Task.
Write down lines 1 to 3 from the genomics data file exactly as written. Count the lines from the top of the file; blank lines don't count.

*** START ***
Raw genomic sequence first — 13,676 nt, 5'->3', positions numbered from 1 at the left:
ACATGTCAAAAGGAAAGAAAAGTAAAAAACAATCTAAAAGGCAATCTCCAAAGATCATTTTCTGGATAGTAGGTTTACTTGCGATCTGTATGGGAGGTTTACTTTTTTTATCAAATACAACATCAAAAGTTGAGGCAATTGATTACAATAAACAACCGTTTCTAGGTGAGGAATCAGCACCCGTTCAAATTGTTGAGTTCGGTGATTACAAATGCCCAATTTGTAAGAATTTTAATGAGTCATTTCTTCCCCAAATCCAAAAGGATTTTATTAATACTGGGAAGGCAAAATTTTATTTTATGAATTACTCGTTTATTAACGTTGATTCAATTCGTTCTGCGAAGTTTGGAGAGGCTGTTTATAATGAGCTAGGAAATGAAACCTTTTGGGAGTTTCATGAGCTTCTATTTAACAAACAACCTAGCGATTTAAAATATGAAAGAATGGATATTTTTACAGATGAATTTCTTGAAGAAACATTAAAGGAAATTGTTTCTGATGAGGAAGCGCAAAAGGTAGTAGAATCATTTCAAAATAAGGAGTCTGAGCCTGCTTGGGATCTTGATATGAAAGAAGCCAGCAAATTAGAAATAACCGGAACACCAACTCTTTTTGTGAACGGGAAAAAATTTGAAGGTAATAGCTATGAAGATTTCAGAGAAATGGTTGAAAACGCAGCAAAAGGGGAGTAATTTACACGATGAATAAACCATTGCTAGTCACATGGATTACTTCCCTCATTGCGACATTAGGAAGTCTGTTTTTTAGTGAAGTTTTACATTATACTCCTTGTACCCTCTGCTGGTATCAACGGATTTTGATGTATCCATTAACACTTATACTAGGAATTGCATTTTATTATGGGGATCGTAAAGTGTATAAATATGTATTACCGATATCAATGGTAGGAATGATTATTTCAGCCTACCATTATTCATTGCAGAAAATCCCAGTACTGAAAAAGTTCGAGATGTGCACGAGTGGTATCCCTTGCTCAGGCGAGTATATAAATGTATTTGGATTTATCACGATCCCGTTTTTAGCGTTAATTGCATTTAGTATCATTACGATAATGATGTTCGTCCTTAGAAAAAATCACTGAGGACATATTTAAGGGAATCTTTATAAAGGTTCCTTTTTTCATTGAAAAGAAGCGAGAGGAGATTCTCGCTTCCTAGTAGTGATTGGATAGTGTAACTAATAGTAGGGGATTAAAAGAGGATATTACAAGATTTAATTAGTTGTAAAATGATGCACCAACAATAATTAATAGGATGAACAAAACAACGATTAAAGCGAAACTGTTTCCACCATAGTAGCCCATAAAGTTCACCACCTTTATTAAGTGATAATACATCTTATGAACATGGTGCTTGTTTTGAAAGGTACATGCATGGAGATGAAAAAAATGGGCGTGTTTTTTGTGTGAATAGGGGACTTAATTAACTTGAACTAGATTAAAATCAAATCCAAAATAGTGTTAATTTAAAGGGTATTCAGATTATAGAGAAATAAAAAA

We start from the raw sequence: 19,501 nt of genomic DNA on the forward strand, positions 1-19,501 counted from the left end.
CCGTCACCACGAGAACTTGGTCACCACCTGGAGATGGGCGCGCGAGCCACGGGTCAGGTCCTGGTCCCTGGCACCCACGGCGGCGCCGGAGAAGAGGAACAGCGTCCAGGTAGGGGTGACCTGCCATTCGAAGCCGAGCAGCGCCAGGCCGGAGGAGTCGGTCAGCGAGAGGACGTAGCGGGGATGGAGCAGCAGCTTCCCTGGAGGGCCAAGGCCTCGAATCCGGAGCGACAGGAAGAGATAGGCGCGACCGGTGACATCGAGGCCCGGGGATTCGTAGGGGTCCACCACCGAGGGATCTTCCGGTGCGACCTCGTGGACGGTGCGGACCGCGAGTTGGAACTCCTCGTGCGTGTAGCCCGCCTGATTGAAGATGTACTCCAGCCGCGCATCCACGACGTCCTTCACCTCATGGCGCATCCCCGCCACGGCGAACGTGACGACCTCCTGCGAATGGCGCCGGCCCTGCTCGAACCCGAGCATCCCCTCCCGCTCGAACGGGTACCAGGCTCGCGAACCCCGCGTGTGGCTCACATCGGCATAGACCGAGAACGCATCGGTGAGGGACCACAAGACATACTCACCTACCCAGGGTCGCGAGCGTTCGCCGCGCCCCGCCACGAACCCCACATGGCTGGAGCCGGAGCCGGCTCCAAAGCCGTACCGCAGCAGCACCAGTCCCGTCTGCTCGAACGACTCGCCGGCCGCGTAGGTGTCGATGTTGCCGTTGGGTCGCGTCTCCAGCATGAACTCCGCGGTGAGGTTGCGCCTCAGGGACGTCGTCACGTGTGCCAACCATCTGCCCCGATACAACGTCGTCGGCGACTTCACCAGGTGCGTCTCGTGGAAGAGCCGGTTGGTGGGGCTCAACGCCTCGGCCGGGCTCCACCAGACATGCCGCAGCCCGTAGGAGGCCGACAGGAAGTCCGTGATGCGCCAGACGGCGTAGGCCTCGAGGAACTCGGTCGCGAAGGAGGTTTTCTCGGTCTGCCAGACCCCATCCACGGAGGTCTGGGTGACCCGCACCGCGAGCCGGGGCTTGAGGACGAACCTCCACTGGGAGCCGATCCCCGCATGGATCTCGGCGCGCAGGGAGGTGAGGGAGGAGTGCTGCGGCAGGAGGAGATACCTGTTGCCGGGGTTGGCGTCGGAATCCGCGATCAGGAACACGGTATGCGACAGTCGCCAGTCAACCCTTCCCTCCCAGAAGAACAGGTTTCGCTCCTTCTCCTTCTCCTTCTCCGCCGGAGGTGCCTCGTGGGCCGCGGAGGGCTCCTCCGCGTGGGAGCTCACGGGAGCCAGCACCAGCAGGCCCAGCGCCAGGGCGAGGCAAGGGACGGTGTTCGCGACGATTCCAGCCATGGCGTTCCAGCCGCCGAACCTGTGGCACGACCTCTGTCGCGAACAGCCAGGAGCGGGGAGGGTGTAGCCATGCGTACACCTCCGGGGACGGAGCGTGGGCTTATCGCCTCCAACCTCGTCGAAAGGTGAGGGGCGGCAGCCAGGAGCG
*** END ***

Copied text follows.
Raw genomic sequence first — 13,676 nt, 5'->3', positions numbered from 1 at the left:
ACATGTCAAAAGGAAAGAAAAGTAAAAAACAATCTAAAAGGCAATCTCCAAAGATCATTTTCTGGATAGTAGGTTTACTTGCGATCTGTATGGGAGGTTTACTTTTTTTATCAAATACAACATCAAAAGTTGAGGCAATTGATTACAATAAACAACCGTTTCTAGGTGAGGAATCAGCACCCGTTCAAATTGTTGAGTTCGGTGATTACAAATGCCCAATTTGTAAGAATTTTAATGAGTCATTTCTTCCCCAAATCCAAAAGGATTTTATTAATACTGGGAAGGCAAAATTTTATTTTATGAATTACTCGTTTATTAACGTTGATTCAATTCGTTCTGCGAAGTTTGGAGAGGCTGTTTATAATGAGCTAGGAAATGAAACCTTTTGGGAGTTTCATGAGCTTCTATTTAACAAACAACCTAGCGATTTAAAATATGAAAGAATGGATATTTTTACAGATGAATTTCTTGAAGAAACATTAAAGGAAATTGTTTCTGATGAGGAAGCGCAAAAGGTAGTAGAATCATTTCAAAATAAGGAGTCTGAGCCTGCTTGGGATCTTGATATGAAAGAAGCCAGCAAATTAGAAATAACCGGAACACCAACTCTTTTTGTGAACGGGAAAAAATTTGAAGGTAATAGCTATGAAGATTTCAGAGAAATGGTTGAAAACGCAGCAAAAGGGGAGTAATTTACACGATGAATAAACCATTGCTAGTCACATGGATTACTTCCCTCATTGCGACATTAGGAAGTCTGTTTTTTAGTGAAGTTTTACATTATACTCCTTGTACCCTCTGCTGGTATCAACGGATTTTGATGTATCCATTAACACTTATACTAGGAATTGCATTTTATTATGGGGATCGTAAAGTGTATAAATATGTATTACCGATATCAATGGTAGGAATGATTATTTCAGCCTACCATTATTCATTGCAGAAAATCCCAGTACTGAAAAAGTTCGAGATGTGCACGAGTGGTATCCCTTGCTCAGGCGAGTATATAAATGTATTTGGATTTATCACGATCCCGTTTTTAGCGTTAATTGCATTTAGTATCATTACGATAATGATGTTCGTCCTTAGAAAAAATCACTGAGGACATATTTAAGGGAATCTTTATAAAGGTTCCTTTTTTCATTGAAAAGAAGCGAGAGGAGATTCTCGCTTCCTAGTAGTGATTGGATAGTGTAACTAATAGTAGGGGATTAAAAGAGGATATTACAAGATTTAATTAGTTGTAAAATGATGCACCAACAATAATTAATAGGATGAACAAAACAACGATTAAAGCGAAACTGTTTCCACCATAGTAGCCCATAAAGTTCACCACCTTTATTAAGTGATAATACATCTTATGAACATGGTGCTTGTTTTGAAAGGTACATGCATGGAGATGAAAAAAATGGGCGTGTTTTTTGTGTGAATAGGGGACTTAATTAACTTGAACTAGATTAAAATCAAATCCAAAATAGTGTTAATTTAAAGGGTATTCAGATTATAGAGAAATAAAAAA

We start from the raw sequence: 19,501 nt of genomic DNA on the forward strand, positions 1-19,501 counted from the left end.